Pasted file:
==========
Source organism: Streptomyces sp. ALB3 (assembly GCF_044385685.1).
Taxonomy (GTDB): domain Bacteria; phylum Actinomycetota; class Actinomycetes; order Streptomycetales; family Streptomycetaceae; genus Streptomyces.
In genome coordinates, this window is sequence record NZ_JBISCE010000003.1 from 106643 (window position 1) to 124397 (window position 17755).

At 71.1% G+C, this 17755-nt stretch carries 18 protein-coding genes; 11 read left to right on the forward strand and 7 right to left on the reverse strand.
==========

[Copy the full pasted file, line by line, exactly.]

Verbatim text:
Source organism: Streptomyces sp. ALB3 (assembly GCF_044385685.1).
Taxonomy (GTDB): domain Bacteria; phylum Actinomycetota; class Actinomycetes; order Streptomycetales; family Streptomycetaceae; genus Streptomyces.
In genome coordinates, this window is sequence record NZ_JBISCE010000003.1 from 106643 (window position 1) to 124397 (window position 17755).

At 71.1% G+C, this 17755-nt stretch carries 18 protein-coding genes; 11 read left to right on the forward strand and 7 right to left on the reverse strand.